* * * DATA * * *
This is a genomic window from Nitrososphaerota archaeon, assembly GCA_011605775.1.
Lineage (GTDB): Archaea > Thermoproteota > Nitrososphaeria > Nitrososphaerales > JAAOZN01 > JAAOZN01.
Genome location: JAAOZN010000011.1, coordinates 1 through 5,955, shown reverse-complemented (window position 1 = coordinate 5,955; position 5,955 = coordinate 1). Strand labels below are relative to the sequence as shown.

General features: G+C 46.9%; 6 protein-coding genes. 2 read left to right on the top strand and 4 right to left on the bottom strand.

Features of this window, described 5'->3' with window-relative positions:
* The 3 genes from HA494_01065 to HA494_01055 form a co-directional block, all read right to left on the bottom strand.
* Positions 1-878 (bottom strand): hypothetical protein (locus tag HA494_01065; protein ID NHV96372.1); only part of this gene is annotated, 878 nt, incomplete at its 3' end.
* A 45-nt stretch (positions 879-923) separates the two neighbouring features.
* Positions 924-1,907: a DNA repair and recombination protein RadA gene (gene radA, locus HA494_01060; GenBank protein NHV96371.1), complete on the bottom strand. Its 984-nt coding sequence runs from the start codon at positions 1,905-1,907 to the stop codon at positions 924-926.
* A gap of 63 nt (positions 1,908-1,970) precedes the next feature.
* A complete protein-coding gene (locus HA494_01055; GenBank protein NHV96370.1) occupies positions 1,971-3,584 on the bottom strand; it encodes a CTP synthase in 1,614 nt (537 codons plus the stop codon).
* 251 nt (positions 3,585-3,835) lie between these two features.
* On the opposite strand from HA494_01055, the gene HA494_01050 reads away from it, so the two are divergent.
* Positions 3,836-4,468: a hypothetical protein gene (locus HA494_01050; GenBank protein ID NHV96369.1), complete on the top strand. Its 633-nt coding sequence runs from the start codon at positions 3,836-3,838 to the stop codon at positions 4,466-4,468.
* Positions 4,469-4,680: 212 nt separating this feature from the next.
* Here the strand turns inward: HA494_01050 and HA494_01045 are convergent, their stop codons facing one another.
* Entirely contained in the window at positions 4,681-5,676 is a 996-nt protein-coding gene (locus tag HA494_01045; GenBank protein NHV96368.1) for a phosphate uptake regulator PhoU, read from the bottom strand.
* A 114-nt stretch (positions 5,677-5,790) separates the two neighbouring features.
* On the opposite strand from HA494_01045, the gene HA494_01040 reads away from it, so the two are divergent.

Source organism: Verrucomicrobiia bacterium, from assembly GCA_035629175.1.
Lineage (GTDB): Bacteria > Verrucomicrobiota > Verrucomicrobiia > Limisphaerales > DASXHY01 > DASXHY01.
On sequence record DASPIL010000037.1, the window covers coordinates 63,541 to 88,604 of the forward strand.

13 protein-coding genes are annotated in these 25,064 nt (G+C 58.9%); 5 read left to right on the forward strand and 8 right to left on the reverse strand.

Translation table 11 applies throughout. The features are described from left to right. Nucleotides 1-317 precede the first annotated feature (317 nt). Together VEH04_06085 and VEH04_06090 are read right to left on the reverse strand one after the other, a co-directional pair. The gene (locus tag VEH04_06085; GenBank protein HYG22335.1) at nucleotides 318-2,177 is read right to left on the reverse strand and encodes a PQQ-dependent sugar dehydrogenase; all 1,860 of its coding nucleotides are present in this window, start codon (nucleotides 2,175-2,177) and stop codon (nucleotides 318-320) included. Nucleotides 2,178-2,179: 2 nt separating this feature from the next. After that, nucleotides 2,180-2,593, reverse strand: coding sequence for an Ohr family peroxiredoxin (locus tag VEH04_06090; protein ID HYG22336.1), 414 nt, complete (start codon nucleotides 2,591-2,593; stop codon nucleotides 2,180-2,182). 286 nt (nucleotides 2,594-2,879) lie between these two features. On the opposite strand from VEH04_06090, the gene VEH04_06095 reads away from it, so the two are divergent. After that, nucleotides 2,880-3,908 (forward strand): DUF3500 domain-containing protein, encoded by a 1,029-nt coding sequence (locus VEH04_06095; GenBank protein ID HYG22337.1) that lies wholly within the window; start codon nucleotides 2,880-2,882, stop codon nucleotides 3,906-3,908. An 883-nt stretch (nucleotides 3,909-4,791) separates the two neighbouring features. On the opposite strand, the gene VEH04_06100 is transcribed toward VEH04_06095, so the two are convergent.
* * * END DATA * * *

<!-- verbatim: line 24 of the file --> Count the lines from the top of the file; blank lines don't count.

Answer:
Translation table 11 applies throughout. The features are described from left to right. Nucleotides 1-317 precede the first annotated feature (317 nt). Together VEH04_06085 and VEH04_06090 are read right to left on the reverse strand one after the other, a co-directional pair. The gene (locus tag VEH04_06085; GenBank protein HYG22335.1) at nucleotides 318-2,177 is read right to left on the reverse strand and encodes a PQQ-dependent sugar dehydrogenase; all 1,860 of its coding nucleotides are present in this window, start codon (nucleotides 2,175-2,177) and stop codon (nucleotides 318-320) included. Nucleotides 2,178-2,179: 2 nt separating this feature from the next. After that, nucleotides 2,180-2,593, reverse strand: coding sequence for an Ohr family peroxiredoxin (locus tag VEH04_06090; protein ID HYG22336.1), 414 nt, complete (start codon nucleotides 2,591-2,593; stop codon nucleotides 2,180-2,182). 286 nt (nucleotides 2,594-2,879) lie between these two features. On the opposite strand from VEH04_06090, the gene VEH04_06095 reads away from it, so the two are divergent. After that, nucleotides 2,880-3,908 (forward strand): DUF3500 domain-containing protein, encoded by a 1,029-nt coding sequence (locus VEH04_06095; GenBank protein ID HYG22337.1) that lies wholly within the window; start codon nucleotides 2,880-2,882, stop codon nucleotides 3,906-3,908. An 883-nt stretch (nucleotides 3,909-4,791) separates the two neighbouring features. On the opposite strand, the gene VEH04_06100 is transcribed toward VEH04_06095, so the two are convergent.